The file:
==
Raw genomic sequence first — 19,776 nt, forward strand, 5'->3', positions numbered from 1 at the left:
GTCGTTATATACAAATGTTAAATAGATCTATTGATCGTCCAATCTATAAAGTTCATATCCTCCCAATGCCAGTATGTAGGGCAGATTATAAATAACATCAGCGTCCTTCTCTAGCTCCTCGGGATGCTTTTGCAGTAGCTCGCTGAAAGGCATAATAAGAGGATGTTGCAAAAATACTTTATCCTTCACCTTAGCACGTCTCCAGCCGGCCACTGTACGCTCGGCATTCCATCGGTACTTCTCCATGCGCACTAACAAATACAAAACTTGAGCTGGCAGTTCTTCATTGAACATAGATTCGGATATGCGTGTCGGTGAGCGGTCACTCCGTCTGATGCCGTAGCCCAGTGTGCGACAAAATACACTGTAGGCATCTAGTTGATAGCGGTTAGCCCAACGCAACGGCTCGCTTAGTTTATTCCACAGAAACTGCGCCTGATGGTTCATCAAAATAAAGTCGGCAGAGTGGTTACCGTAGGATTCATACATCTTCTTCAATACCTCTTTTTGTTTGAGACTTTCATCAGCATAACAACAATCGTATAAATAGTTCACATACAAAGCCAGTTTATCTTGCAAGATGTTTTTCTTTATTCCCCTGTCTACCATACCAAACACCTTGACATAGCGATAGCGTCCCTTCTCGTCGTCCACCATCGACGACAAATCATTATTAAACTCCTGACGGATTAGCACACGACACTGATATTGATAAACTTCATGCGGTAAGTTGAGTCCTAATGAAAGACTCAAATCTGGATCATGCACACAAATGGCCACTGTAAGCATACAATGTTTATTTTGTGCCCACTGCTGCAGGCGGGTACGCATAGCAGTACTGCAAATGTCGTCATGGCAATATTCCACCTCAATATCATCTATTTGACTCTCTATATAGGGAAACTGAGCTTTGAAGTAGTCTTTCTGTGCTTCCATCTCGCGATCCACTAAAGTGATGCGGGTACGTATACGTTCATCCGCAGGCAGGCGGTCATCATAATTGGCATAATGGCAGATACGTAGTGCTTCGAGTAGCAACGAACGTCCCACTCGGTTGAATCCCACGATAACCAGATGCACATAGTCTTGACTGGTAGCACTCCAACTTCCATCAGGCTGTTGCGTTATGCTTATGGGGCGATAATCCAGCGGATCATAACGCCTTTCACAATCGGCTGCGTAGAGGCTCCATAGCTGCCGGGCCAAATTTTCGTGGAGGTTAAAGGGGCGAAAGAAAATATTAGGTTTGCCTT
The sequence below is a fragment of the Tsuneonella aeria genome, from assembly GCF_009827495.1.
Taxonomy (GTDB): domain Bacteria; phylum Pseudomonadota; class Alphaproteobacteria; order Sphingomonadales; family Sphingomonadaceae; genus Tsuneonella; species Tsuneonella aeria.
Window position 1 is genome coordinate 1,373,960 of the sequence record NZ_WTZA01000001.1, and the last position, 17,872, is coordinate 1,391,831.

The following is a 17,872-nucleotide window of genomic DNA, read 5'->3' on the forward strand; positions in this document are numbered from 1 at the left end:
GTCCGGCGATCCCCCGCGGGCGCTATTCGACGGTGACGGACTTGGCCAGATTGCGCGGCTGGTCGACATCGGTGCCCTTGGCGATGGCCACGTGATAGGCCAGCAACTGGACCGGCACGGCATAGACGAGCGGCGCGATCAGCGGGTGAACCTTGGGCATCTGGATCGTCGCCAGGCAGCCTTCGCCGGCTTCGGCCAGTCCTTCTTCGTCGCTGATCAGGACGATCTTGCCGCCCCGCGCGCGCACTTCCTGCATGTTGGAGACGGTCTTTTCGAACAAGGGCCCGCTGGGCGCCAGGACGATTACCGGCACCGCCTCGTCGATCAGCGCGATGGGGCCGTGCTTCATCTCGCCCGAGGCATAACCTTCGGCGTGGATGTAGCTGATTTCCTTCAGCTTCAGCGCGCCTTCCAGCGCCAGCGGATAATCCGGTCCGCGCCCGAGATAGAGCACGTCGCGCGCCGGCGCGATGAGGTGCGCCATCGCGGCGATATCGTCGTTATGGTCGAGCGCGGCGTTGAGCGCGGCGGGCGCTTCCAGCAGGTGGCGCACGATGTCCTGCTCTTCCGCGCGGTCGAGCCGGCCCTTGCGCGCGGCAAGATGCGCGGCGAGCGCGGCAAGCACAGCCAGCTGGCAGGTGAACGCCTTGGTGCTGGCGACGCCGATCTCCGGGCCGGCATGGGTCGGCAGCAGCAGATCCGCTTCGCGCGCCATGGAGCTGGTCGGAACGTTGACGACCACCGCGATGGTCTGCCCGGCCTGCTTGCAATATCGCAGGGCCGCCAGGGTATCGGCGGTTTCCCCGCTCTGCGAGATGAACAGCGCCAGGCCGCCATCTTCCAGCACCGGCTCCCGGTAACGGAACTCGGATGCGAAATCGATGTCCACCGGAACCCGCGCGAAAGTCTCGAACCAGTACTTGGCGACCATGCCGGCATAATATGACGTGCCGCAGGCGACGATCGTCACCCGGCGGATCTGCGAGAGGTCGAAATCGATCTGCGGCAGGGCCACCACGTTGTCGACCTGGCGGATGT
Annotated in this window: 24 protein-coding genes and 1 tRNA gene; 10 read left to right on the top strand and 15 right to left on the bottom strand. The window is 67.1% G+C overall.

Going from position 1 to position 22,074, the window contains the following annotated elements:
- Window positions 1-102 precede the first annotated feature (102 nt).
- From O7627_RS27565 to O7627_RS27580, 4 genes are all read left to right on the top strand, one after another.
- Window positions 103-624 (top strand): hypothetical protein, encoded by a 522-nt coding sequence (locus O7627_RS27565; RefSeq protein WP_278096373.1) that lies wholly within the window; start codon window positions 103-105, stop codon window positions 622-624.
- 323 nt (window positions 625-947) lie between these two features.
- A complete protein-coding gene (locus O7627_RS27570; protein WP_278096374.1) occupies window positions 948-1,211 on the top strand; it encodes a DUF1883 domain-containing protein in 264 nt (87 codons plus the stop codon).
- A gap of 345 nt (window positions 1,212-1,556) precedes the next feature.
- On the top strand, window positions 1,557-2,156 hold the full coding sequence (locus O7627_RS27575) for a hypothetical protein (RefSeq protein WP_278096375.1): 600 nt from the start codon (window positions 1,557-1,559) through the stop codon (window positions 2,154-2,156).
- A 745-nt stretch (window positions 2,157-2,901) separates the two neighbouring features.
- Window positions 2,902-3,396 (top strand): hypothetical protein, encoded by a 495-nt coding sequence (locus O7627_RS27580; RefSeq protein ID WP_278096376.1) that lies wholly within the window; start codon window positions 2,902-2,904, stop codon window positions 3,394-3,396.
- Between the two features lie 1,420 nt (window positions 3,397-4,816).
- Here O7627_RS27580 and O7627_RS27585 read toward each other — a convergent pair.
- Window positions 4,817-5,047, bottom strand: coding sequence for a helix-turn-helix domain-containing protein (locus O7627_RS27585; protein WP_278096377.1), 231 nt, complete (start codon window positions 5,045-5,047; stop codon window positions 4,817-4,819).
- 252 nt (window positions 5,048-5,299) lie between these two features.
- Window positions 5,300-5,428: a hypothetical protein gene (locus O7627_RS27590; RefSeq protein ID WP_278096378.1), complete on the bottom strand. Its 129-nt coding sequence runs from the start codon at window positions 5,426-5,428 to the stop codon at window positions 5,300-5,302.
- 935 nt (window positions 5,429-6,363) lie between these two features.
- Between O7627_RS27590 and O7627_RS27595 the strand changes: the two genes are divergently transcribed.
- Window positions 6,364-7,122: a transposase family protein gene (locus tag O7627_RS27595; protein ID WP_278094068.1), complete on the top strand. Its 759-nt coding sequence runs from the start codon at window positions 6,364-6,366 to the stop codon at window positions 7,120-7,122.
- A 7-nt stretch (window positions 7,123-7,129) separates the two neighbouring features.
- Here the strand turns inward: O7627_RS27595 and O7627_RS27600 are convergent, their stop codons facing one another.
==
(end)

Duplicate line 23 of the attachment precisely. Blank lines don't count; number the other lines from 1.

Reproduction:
- Window positions 5,300-5,428: a hypothetical protein gene (locus O7627_RS27590; RefSeq protein ID WP_278096378.1), complete on the bottom strand. Its 129-nt coding sequence runs from the start codon at window positions 5,426-5,428 to the stop codon at window positions 5,300-5,302.